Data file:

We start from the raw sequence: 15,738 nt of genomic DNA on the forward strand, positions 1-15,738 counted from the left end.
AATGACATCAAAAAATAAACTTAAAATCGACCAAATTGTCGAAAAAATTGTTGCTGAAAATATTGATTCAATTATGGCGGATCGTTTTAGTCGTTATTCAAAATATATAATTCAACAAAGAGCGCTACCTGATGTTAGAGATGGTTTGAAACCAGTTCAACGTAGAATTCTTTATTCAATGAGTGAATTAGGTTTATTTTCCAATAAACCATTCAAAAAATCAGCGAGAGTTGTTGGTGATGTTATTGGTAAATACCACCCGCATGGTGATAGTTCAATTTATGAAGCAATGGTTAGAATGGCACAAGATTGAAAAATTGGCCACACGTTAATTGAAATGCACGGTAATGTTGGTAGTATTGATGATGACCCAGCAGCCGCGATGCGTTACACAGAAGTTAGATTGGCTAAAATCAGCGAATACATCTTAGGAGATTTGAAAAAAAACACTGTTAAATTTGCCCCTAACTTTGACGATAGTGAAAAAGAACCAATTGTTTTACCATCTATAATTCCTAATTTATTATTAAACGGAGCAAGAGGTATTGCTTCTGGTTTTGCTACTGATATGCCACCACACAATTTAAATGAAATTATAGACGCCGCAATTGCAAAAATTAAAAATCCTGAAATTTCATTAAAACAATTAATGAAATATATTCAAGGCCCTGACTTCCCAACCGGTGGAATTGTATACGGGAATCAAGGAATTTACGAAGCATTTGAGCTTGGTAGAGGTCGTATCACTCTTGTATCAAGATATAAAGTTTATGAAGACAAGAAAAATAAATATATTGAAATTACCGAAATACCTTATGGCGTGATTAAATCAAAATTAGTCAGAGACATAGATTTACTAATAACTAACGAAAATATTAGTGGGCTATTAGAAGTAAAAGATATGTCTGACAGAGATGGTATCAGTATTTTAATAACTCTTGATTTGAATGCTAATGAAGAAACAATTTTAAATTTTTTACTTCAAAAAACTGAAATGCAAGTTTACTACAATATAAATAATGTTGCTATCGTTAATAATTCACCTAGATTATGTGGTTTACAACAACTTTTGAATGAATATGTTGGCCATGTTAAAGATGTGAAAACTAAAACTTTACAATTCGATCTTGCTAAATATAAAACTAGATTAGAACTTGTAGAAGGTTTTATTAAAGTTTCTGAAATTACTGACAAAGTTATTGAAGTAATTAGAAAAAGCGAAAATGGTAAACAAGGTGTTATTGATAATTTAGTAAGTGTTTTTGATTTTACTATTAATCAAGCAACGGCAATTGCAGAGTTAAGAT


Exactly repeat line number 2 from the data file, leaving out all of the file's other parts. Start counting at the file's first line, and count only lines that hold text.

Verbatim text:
AATGACATCAAAAAATAAACTTAAAATCGACCAAATTGTCGAAAAAATTGTTGCTGAAAATATTGATTCAATTATGGCGGATCGTTTTAGTCGTTATTCAAAATATATAATTCAACAAAGAGCGCTACCTGATGTTAGAGATGGTTTGAAACCAGTTCAACGTAGAATTCTTTATTCAATGAGTGAATTAGGTTTATTTTCCAATAAACCATTCAAAAAATCAGCGAGAGTTGTTGGTGATGTTATTGGTAAATACCACCCGCATGGTGATAGTTCAATTTATGAAGCAATGGTTAGAATGGCACAAGATTGAAAAATTGGCCACACGTTAATTGAAATGCACGGTAATGTTGGTAGTATTGATGATGACCCAGCAGCCGCGATGCGTTACACAGAAGTTAGATTGGCTAAAATCAGCGAATACATCTTAGGAGATTTGAAAAAAAACACTGTTAAATTTGCCCCTAACTTTGACGATAGTGAAAAAGAACCAATTGTTTTACCATCTATAATTCCTAATTTATTATTAAACGGAGCAAGAGGTATTGCTTCTGGTTTTGCTACTGATATGCCACCACACAATTTAAATGAAATTATAGACGCCGCAATTGCAAAAATTAAAAATCCTGAAATTTCATTAAAACAATTAATGAAATATATTCAAGGCCCTGACTTCCCAACCGGTGGAATTGTATACGGGAATCAAGGAATTTACGAAGCATTTGAGCTTGGTAGAGGTCGTATCACTCTTGTATCAAGATATAAAGTTTATGAAGACAAGAAAAATAAATATATTGAAATTACCGAAATACCTTATGGCGTGATTAAATCAAAATTAGTCAGAGACATAGATTTACTAATAACTAACGAAAATATTAGTGGGCTATTAGAAGTAAAAGATATGTCTGACAGAGATGGTATCAGTATTTTAATAACTCTTGATTTGAATGCTAATGAAGAAACAATTTTAAATTTTTTACTTCAAAAAACTGAAATGCAAGTTTACTACAATATAAATAATGTTGCTATCGTTAATAATTCACCTAGATTATGTGGTTTACAACAACTTTTGAATGAATATGTTGGCCATGTTAAAGATGTGAAAACTAAAACTTTACAATTCGATCTTGCTAAATATAAAACTAGATTAGAACTTGTAGAAGGTTTTATTAAAGTTTCTGAAATTACTGACAAAGTTATTGAAGTAATTAGAAAAAGCGAAAATGGTAAACAAGGTGTTATTGATAATTTAGTAAGTGTTTTTGATTTTACTATTAATCAAGCAACGGCAATTGCAGAGTTAAGAT